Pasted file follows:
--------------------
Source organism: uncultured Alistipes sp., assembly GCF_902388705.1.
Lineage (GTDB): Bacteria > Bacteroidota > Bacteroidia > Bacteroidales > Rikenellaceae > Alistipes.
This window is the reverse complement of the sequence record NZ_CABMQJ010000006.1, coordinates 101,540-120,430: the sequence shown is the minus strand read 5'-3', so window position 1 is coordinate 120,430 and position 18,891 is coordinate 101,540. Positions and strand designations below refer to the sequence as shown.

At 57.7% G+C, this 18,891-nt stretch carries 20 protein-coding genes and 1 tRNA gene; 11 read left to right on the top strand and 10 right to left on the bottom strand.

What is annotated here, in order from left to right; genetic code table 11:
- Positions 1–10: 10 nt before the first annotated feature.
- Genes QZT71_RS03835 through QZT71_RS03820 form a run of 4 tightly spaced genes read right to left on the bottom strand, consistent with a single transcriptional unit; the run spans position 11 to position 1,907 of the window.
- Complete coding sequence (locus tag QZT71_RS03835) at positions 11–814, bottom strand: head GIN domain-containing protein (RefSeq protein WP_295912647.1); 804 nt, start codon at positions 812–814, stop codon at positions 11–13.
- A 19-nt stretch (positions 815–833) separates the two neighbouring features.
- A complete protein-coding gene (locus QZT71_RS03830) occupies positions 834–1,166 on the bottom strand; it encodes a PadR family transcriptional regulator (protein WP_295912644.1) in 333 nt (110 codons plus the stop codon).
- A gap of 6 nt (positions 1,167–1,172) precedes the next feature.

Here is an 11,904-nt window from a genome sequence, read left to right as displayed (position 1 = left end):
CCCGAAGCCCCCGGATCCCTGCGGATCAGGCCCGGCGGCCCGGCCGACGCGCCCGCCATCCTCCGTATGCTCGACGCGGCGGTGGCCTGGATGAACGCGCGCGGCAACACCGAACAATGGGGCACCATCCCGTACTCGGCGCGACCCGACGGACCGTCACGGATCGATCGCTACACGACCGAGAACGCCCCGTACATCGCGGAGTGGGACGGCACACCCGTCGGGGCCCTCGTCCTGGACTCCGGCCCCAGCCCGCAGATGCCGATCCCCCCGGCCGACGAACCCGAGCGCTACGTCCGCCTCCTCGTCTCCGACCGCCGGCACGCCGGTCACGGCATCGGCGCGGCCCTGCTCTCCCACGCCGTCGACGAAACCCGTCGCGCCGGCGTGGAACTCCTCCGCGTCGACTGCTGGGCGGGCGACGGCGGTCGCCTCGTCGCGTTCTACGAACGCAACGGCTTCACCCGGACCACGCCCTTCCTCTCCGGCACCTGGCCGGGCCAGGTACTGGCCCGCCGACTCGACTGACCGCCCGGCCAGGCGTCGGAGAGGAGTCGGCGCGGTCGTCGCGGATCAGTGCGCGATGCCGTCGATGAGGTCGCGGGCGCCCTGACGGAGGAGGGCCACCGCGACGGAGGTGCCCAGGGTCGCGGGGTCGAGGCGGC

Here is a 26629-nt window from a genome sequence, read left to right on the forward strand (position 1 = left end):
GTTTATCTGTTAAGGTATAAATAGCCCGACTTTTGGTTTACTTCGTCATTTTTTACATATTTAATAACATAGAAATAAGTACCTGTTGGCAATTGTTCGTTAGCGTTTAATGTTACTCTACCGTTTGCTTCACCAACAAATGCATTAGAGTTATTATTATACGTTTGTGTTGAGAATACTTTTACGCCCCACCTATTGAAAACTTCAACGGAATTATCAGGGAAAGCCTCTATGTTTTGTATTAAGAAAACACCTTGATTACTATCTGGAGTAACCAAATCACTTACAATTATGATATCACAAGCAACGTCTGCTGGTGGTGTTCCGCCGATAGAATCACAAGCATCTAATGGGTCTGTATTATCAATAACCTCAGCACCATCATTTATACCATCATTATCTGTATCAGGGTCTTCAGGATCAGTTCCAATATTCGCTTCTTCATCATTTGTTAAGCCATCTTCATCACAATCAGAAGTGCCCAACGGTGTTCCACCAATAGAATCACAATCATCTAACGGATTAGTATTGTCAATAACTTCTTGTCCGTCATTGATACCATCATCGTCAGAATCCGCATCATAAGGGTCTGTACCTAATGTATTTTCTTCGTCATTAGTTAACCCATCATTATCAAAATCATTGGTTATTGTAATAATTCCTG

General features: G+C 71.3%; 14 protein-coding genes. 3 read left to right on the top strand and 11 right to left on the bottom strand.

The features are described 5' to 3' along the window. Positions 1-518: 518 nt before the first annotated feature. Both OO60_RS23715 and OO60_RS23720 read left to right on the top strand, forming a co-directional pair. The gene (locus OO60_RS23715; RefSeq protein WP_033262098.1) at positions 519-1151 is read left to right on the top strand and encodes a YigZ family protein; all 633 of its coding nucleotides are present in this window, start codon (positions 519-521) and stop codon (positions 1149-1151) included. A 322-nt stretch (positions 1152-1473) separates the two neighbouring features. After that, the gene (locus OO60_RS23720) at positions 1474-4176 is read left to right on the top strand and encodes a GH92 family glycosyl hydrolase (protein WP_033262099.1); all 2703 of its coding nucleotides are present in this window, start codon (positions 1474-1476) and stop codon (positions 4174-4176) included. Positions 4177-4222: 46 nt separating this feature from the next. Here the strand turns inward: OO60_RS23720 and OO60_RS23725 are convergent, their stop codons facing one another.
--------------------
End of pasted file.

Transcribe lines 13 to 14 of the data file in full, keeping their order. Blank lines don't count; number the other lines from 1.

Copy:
CCCGAAGCCCCCGGATCCCTGCGGATCAGGCCCGGCGGCCCGGCCGACGCGCCCGCCATCCTCCGTATGCTCGACGCGGCGGTGGCCTGGATGAACGCGCGCGGCAACACCGAACAATGGGGCACCATCCCGTACTCGGCGCGACCCGACGGACCGTCACGGATCGATCGCTACACGACCGAGAACGCCCCGTACATCGCGGAGTGGGACGGCACACCCGTCGGGGCCCTCGTCCTGGACTCCGGCCCCAGCCCGCAGATGCCGATCCCCCCGGCCGACGAACCCGAGCGCTACGTCCGCCTCCTCGTCTCCGACCGCCGGCACGCCGGTCACGGCATCGGCGCGGCCCTGCTCTCCCACGCCGTCGACGAAACCCGTCGCGCCGGCGTGGAACTCCTCCGCGTCGACTGCTGGGCGGGCGACGGCGGTCGCCTCGTCGCGTTCTACGAACGCAACGGCTTCACCCGGACCACGCCCTTCCTCTCCGGCACCTGGCCGGGCCAGGTACTGGCCCGCCGACTCGACTGACCGCCCGGCCAGGCGTCGGAGAGGAGTCGGCGCGGTCGTCGCGGATCAGTGCGCGATGCCGTCGATGAGGTCGCGGGCGCCCTGACGGAGGAGGGCCACCGCGACGGAGGTGCCCAGGGTCGCGGGGTCGAGGCGGC

Here is a 26629-nt window from a genome sequence, read left to right on the forward strand (position 1 = left end):